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5 Gallon Carboy seconday Question

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Turricaine

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I understand that it is possible to leave the beer fermenting on the yeast for about a month or so before it needs racking. So in this sense a carboy is not exactly an imperative piece of brew-ware however it does look like it is quite popular amongst alot of the people who are dedicated to this hobby.

I guess the real beauty of a carboy is not that it is easier to clean or that plastic fermenters can carry infections. It is that you can actually see your beer through glass and you know how well the batch is clearing with time.

So what I was wondering is that if you fill up your carboy for a secondary, how well has the beer cleared after say two weeks? I guess this is dependant to some extent on the yeast strain but I just wanted a rough idea.
 

loopmd

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I brewed for years without a secondary. Left it in the primary for a 1 to 2 weeks and then bottled. Beer was very good, in my humble opinion. Started lurking around here earlier this year and heard everyone that uses a secondary. Thought to myself, well for 20 bucks, I'll buy a glass carboy for my secondary and see what the big deal is. I wouldn't say that there is a big difference between the 2 processes, but there definately is a difference. It's one of those things.... which type of water to use, do you chill your wort with a chiller or ice it down, do you use liquid yeast or dry yeast etc... I could have lived my life making beer my "old" way and been very satisfied. Am I glad I bought a carboy? Yes, I probably will use it as long as I have one. If you can afford to mess around with a carboy, go ahead. Is it necessary? Not unless you are lagering or are into heavy beers that need to linger for long periods of time.

cheers, loop
 

bikebryan

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Turricaine said:
I understand that it is possible to leave the beer fermenting on the yeast for about a month or so before it needs racking. So in this sense a carboy is not exactly an imperative piece of brew-ware however it does look like it is quite popular amongst alot of the people who are dedicated to this hobby.

I guess the real beauty of a carboy is not that it is easier to clean or that plastic fermenters can carry infections. It is that you can actually see your beer through glass and you know how well the batch is clearing with time.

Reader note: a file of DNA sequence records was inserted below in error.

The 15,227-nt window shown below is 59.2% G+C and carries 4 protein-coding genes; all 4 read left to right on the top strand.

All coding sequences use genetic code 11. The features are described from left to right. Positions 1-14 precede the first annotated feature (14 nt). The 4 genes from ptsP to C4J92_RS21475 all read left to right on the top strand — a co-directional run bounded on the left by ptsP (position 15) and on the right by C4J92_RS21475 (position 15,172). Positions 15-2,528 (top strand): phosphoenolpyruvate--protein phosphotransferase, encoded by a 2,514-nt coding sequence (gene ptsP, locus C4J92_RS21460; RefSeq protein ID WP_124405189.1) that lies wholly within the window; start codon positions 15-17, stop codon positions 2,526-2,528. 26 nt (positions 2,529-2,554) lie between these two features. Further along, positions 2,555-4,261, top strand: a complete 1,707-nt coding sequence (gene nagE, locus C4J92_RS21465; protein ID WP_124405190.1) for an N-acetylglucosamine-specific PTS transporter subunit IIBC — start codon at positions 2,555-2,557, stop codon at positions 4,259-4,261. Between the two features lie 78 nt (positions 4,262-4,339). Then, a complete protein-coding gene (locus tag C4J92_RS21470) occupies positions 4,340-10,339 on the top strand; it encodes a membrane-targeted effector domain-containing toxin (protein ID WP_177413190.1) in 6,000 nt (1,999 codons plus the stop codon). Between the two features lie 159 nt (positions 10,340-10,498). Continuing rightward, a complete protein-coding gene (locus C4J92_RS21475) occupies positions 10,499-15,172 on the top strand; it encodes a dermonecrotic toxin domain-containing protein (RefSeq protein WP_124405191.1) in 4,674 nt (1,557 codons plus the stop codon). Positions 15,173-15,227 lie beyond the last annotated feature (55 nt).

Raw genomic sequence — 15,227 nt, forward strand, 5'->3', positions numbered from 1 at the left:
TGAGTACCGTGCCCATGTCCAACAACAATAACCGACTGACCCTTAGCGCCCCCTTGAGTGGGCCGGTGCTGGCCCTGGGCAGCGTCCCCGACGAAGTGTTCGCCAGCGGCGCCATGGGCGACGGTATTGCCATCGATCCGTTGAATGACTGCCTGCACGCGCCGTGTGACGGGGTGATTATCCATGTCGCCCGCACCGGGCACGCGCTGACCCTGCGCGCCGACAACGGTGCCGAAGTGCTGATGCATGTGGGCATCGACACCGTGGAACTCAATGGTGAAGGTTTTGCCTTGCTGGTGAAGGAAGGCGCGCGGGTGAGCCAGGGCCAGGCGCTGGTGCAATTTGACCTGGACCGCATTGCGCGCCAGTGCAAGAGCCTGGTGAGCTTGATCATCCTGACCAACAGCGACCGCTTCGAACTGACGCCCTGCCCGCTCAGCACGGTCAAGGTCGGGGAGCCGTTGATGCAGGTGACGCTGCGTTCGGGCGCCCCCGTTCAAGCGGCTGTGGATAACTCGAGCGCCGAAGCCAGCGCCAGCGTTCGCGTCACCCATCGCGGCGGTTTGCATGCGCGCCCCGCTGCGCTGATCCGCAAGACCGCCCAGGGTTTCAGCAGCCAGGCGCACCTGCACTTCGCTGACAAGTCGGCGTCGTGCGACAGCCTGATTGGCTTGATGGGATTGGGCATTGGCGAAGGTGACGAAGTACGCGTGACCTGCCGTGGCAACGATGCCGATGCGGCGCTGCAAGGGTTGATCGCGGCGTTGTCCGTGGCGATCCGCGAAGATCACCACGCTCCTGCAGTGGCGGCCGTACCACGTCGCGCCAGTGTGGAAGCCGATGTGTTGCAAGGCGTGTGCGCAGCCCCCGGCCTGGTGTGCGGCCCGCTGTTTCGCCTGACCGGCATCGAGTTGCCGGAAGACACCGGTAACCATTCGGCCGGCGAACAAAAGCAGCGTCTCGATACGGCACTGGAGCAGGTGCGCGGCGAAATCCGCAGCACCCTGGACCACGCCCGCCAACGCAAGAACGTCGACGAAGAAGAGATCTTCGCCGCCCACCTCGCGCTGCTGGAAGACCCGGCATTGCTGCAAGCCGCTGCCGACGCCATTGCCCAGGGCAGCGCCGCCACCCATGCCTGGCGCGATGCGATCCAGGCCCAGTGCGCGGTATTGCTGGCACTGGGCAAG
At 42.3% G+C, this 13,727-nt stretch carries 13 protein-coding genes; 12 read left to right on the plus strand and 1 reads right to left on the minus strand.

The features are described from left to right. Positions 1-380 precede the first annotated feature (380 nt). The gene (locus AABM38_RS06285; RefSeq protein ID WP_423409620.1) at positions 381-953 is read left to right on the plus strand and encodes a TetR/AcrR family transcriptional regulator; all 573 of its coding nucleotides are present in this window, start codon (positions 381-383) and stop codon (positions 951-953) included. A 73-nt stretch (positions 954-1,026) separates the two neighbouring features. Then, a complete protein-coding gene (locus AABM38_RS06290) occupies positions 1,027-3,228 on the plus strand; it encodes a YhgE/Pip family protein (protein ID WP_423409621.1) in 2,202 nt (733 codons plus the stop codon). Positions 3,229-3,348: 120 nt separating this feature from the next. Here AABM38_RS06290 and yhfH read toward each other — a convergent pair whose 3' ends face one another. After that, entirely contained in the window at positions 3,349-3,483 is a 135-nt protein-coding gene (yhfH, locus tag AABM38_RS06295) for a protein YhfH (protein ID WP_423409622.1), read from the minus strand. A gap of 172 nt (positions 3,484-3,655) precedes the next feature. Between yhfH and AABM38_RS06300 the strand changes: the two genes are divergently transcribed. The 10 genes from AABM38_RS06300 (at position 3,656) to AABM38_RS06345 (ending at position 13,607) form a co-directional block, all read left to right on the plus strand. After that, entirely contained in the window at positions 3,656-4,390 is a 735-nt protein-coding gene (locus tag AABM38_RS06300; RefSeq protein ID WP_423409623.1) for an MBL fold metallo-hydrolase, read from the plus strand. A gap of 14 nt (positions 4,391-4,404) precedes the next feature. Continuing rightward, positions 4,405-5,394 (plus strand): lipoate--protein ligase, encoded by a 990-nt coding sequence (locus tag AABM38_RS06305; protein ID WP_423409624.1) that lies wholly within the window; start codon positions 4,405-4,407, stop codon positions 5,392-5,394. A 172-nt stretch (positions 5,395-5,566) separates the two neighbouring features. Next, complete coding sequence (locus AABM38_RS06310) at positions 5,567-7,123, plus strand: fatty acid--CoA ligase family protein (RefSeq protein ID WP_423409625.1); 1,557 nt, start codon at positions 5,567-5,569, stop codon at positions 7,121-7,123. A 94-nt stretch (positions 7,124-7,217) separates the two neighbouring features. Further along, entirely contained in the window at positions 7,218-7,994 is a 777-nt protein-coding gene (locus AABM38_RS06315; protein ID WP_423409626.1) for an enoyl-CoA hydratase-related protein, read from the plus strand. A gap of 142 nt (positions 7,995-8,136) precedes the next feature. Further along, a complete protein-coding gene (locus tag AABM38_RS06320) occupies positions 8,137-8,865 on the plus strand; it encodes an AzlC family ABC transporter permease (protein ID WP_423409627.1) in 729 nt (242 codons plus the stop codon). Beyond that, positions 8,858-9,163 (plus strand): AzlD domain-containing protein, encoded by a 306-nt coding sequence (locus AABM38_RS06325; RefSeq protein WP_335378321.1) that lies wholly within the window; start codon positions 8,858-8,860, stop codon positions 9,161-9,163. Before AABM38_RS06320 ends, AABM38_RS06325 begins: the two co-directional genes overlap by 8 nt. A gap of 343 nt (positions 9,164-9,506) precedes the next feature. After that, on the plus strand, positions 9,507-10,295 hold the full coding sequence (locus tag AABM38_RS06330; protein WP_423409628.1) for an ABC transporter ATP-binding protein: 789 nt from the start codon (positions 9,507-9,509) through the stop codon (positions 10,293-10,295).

So what I was wondering is that if you fill up your carboy for a secondary, how well has the beer cleared after say two weeks? I guess this is dependant to some extent on the yeast strain but I just wanted a rough idea.
To me the true beauty of a glass carboy is that it is so much better at stopping oxidation. The plastic buckets are porous, and at the air/liquid interface they have a HHUUGGEE surface area when compared against the same interface in a carboy. Add that to the impervious-to-air nature of glass, and you practically bring oxidation to a complete standstill.
 
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Turricaine

Turricaine

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But in the other thread, posters are oxygenating their wort deliberately using O2 cylinders. Are you saying that the plastic is porous or that air can creep in through the lid of the container? Because O2 and H2O are molecularly around the same size so if the plastic was porous then wouldnt that mean the buckets would leak? Also I dont see that oxygenation should be a problem for beer but it would be able to score more credit over in the winemaking forum. I really have no interest in leaving my beer in a carboy for 6 months either, 6 weeks is still alot for beer.
 

vtfan99

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Turricaine said:
But in the other thread, posters are oxygenating their wort deliberately using O2 cylinders. Are you saying that the plastic is porous or that air can creep in through the lid of the container? Because O2 and H2O are molecularly around the same size so if the plastic was porous then wouldnt that mean the buckets would leak? Also I dont see that oxygenation should be a problem for beer but it would be able to score more credit over in the winemaking forum. I really have no interest in leaving my beer in a carboy for 6 months either, 6 weeks is still alot for beer.
Oxidation is a big problem for beer. Ever try a half empty keg 2 days after is has been tapped with a picnic tap? By pumping air into the beer, you are oxidizing it, which is why it will taste like vinegar after a few days.

People pump O2 into their beer prior to fermentation. This is a good thing as O2 is good for yeast. Once the fermentation is complete, O2 is bad.

I rarely ever leave my beer in a carboy for more than a couple of weeks, mainly because I don't have the storage capacity to keep it aging for that long. But many lagers require many weeks and months of conditioning. Many other beers improve with aging as well, not to mention barley wines and meade.
 
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